One of the few surprise announcements in the UK Spring Budget was the ‘Overseas Transfer Charge’ – an immediate tax on certain transfers to offshore pension schemes. For some expatriates, this could divert a quarter of their transferred pension funds to the UK taxman.
Previously, expatriates could move UK pension funds into a Qualifying Recognised Overseas Pension Scheme (QROPS) without paying UK tax. This applied regardless of residency or where your QROPS was based, unless your total funds exceeded the lifetime pension allowance (currently £1 million). Since March 9, however, under certain circumstances HM Revenue & Customs (HMRC) can automatically claim 25% of funds being transferred – of any value.
While HMRC expect this will only touch a fraction of the approximate 15,000 QROPS transfers each year, they anticipate collecting an extra £315 million by 2022.
Who will be affected?
The good news is that this will not affect most expatriates moving pensions to Portugal, nor those transferring to approved schemes elsewhere.
Specifically, you will not be liable for the tax charge if one of the following applies:
■ Both you and your QROPS are in the European Economic Area (EEA)
■ You and your QROPS are based in the same country outside the EEA
■ The QROPS is run or sponsored by your employer
Currently, the EEA includes all 28 EU member states (including Gibraltar for this purpose) as well as Iceland, Norway and Liechtenstein. So generally only those moving UK pensions to excluded jurisdictions in which they are not resident – such as Switzerland, Guernsey, Monaco or other perceived tax havens – will be liable for 25% taxation. Even so, it is possible to get this tax refunded if their situation changes to meet one of the exemption conditions within five years of transferring.
For expatriates resident in a non-EEA area such as Monaco, liability can be avoided so long as they transfer to a QROPS located in the same place.
The five-year liability trap
Transferred UK pension funds remain taxable by HMRC for five full tax years. So if your circumstances change to bring you in line for the transfer tax, you could still face a 25% tax bill on the initial transferred value. This could happen, for example, if you become tax resident in a non-EEA area within five tax years of transferring.
It could also apply if you move funds from a QROPS to another scheme (an ‘onward transfer’) that does not meet the criteria for tax-free transfers. Other than being based in a non-approved jurisdiction outside the EEA, a pension scheme could invite tax penalties for allowing members to access their funds under the UK age limit of 55.
Note that the five-year clock starts ticking from April 5 following the transfer date. This means that the period for HMRC liability can actually be closer to six years, especially for transfers made on or just after April 6 in any given year.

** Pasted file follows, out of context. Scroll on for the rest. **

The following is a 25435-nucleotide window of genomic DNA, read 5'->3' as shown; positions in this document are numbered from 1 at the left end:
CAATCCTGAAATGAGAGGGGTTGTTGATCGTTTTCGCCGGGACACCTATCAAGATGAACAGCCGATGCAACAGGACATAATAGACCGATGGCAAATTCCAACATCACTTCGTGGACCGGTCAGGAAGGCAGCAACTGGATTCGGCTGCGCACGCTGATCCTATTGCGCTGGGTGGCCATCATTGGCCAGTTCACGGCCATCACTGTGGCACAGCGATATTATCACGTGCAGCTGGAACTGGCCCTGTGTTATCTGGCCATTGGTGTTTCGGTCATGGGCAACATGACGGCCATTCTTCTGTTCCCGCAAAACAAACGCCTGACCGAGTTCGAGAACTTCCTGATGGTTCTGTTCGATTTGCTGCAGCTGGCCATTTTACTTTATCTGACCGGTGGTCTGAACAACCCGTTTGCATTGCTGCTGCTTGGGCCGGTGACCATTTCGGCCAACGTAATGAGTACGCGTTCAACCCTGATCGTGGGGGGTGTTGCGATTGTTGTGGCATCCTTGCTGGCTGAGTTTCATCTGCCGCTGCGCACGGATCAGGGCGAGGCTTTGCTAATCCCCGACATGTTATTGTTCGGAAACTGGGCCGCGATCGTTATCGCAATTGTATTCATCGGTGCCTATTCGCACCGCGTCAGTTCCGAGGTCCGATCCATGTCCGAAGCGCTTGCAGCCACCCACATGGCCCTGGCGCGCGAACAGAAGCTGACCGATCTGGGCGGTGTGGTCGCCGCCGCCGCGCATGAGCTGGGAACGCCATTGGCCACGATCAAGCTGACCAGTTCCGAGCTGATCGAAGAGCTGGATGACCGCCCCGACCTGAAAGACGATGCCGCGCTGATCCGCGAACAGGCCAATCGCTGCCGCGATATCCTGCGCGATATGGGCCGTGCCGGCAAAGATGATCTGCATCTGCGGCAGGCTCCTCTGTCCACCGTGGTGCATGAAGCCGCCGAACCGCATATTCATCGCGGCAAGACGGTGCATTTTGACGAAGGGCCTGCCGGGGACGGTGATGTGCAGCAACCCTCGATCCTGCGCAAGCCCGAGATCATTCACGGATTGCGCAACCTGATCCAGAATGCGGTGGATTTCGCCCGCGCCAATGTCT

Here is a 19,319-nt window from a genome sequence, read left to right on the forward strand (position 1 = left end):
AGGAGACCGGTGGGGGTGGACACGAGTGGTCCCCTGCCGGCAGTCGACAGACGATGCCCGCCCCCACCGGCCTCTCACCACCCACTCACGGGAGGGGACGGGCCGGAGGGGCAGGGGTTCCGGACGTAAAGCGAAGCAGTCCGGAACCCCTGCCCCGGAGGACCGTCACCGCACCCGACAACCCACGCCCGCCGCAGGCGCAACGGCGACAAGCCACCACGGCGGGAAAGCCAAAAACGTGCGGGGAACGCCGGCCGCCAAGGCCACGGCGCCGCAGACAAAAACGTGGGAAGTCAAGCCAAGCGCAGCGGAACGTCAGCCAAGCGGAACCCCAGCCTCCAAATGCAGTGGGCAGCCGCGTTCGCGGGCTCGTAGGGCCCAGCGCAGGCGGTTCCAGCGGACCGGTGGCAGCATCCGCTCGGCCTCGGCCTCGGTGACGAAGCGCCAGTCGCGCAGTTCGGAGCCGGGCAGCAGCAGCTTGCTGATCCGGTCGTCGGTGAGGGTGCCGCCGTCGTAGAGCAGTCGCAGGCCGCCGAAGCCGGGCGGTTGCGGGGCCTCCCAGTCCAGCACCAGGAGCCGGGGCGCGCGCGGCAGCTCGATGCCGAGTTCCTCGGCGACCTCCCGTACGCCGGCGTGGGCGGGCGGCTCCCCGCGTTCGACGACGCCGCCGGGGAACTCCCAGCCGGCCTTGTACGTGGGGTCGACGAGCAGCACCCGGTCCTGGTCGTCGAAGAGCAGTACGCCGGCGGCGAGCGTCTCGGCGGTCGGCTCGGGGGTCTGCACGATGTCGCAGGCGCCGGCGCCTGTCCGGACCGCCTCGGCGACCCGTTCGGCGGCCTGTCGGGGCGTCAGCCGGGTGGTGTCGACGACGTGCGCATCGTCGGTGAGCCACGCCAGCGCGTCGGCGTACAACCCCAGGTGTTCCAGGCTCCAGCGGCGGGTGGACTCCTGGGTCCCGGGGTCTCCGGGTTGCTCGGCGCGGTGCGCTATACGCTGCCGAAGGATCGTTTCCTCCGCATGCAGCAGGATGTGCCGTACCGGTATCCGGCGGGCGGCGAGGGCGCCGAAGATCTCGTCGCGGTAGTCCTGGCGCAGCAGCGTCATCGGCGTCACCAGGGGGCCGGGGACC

Before you relocate or move your QROPS, therefore, you should consider the impact on your tax liabilities.
Why consider a QROPS?
Despite this new – albeit avoidable – tax, expatriates transferring to a QROPS can still enjoy significant tax advantages and flexibility over UK pensions.
Once in a QROPS, funds are sheltered from UK taxation on income and gains. Also, your savings will no longer count towards your lifetime pension allowance (LTA), enabling unlimited growth without attracting the 55% or 25% LTA tax penalties.
Another advantage concerns estate planning. While many UK pensions are payable only to your spouse on death, QROPS offers flexibility to include other heirs and roll across generations.
QROPS may also provide greater investment choice and diversification compared to UK pension schemes. They usually offer more freedom to vary your income and hold your savings in multiple currencies. This can potentially insulate pension income from volatility in the Pound and the Euro – especially important during current Brexit uncertainty.
While your pension income may still be taxed in Portugal, with good planning you can usually set up your QROPS to be highly tax-efficient.
However, transferring a UK pension is not suitable for everyone and differences between QROPS providers and jurisdictions could affect the tax benefits. There may be alternative investment structures offering expatriates the same, if not better, benefits to a QROPS.
Something so important as your pension warrants taking regulated, personalised advice to protect your life savings from scams and unsuitable investments. Carefully explore your options and consider acting now – before Brexit triggers further changes – to secure the retirement lifestyle of your choice in Portugal.
Summarised tax information is based upon our understanding of current laws and practices which may change. This article is general in nature and should not be construed as providing any personalised taxation and/or investment advice. Individuals should seek personalised advice.
By Adrian Hook
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Adrian Hook is a Partner of Blevins Franks and has been providing holistic financial planning advice to UK nationals in the Algarve since 2007. Adrian is professionally qualified, holding the Diploma for Financial Advisers.